Twins Kenny and Keith Lucas, known collectively as The Lucas Brothers, have built comedy careers out of their laidback – some have called it “stoner” – style of comedy. They were named two of Variety’s “10 Comics to Watch” in 2014 and are probably best known for roles in “22 Jump Street,” their Netflix comedy special “On Drugs” and their animated series “Lucas Bros. Moving Co.”
So, it’s somewhat surprising that the duo has just earned Academy Award nominations for their work on the original screenplay of “Judas and the Black Messiah,” a film that portrays the betrayal of Black Panther Chairman Fred Hampton by William O’Neal, a petty criminal who infiltrated the party on behalf of the FBI.
On this week’s episode of Variety’s Awards Circuit podcast, the Lucas Brothers admit that when they when they first started pitching the film, it wasn’t what people expected. “Honestly, the initial pitch was ‘Bill and Fred,’ it was a rendition of ‘Bill and Ted,’” says Kenny Lucas before apologizing for the joke. “I think people were having a hard time conceptualizing the pitch from us because we’re comedians – and we’re comedians’ comedians and we love the art of comedy. So I think there was some sort of trepidation about where the idea was coming from – on top of it being a period piece, on top of it being about a black revolutionary socialist.”
“And rightfully so,” noted Keith Lucas, adding, “I mean, this was a very hard film to get made and we’ve never gotten a film made – I certainly understand the trepidation!”
The Lucas Brothers had been developing a script with co-writer/director Shaka King when Jermaine Fowler (also a “10 Comics to Watch” alumni from 2016, now starring in “Coming 2 America”) suggested they connect with writer Will Berson, who was working on a similar screenplay. “Jermaine, he knew both camps,” Keith Lucas says. “And he basically just made the connection like, ‘Why don’t you guys link up and form, like, Voltron, and bring it all together?’ And it was the perfect call – it really took us to the next level.” All four writers receive story credit, with King and Berson receiving screenplay credit.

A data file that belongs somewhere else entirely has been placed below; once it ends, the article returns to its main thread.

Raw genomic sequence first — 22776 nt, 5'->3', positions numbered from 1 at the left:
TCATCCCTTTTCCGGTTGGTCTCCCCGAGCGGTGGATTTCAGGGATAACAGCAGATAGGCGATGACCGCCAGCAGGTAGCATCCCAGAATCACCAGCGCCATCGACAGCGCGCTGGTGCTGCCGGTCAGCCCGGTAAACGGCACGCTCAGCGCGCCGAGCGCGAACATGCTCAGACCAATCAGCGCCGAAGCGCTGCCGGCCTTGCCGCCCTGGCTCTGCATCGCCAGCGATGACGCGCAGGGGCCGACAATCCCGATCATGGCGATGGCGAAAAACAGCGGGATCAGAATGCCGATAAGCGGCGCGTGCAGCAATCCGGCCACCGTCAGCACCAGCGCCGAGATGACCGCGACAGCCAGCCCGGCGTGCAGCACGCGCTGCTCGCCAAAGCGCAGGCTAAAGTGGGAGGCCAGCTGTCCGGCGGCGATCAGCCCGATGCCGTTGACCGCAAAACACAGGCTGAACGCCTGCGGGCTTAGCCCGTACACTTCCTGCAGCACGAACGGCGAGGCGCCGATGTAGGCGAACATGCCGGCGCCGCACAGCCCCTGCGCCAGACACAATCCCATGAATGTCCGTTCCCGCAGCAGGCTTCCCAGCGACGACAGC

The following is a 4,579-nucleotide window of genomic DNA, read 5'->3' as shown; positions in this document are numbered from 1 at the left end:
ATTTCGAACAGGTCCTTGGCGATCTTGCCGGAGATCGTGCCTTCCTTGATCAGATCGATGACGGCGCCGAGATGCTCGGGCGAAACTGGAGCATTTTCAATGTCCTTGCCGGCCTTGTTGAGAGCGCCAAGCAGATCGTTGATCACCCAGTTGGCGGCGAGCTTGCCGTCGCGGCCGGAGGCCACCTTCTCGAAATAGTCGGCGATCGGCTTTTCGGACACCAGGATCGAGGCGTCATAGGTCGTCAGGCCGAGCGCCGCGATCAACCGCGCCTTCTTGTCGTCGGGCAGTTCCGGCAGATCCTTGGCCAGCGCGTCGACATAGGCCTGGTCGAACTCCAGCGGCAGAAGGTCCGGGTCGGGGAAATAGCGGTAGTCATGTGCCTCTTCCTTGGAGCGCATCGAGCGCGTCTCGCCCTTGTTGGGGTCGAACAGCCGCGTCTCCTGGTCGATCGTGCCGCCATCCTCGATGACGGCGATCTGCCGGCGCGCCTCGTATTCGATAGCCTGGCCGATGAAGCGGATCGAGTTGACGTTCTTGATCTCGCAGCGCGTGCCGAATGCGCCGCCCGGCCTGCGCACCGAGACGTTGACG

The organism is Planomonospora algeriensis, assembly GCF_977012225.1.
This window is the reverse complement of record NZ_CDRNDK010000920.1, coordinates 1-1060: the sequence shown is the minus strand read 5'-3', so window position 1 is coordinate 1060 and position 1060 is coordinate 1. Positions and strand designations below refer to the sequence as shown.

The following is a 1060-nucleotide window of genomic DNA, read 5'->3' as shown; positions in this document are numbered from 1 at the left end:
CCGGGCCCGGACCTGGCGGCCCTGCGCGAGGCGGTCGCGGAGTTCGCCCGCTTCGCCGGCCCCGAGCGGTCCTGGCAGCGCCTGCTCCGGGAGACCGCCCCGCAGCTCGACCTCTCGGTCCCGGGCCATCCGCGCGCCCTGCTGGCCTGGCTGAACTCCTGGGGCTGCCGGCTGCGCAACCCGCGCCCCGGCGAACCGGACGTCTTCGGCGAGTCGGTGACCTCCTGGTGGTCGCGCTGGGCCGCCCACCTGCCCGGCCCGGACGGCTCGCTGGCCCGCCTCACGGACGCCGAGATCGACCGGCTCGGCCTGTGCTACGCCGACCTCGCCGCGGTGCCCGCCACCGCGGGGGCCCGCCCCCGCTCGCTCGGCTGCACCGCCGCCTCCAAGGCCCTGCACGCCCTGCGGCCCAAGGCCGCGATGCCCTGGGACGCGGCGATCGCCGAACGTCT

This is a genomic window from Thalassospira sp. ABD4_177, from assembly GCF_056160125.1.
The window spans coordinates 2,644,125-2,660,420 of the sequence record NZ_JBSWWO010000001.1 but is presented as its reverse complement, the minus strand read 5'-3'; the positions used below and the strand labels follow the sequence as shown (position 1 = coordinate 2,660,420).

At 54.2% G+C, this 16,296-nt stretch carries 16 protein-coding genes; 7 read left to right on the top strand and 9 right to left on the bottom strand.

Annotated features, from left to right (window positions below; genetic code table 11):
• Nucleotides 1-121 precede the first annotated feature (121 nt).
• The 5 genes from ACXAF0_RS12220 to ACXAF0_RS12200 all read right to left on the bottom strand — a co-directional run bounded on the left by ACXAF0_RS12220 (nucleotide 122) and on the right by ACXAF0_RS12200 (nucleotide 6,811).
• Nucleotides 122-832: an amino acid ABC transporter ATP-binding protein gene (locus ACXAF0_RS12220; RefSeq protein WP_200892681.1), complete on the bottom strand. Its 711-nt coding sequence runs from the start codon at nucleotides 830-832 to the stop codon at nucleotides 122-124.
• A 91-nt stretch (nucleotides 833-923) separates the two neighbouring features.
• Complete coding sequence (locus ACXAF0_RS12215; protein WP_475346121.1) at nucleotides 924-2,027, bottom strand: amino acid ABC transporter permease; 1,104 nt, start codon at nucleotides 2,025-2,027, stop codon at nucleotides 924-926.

The pair discuss their trajectory from law school dropouts to Oscar nominees, with Kenny revealing that in his third year of law school at New York University School of Law, he knew he had to try his shot at comedy. “It wasn’t for me, psychologically and emotionally,” he notes. “And I was really depressed and I just couldn’t see myself doing it for 30 years without trying to harm myself, I’ll be real. So I was like, ‘I gotta go for comedy.’”
Keith, who was at Duke University School of Law, is a little more reticent. “I really wanted to be a lawyer, I was way more committed to becoming a lawyer,” he admits. “But it wasn’t something I was doing out of passion or love. But the first time I first time I stepped on stage. I was like, ‘Oh, this is what I was meant to do.’”
The Lucas Brothers also talk about the thrill of the six Oscar nominations for “Judas,” and express particular glee that LaKeith Stanfield, who plays O’Neal, was nominated. Stanfield had been campaigned in lead actor, where he failed to make many prediction lists, but was nominated in supporting. Says Keith, “Obviously he had he gave a performance that was worthy of awards, but it’s weird for him not to show up anywhere. And then just to show up that that morning was just a beautiful surprise.”
Variety‘s Awards Circuit podcast, hosted by Clayton Davis, Jenelle Riley, Jazz Tangcay and Michael Schneider (who produces), is your one-stop listen for lively conversations about the best in film and television. Each week Awards Circuit features interviews with top film and TV talent and creatives; discussions and debates about awards races and industry headlines; and much more. Subscribe via Apple Podcasts, Stitcher, Spotify or anywhere you download podcasts. New episodes post every Thursday.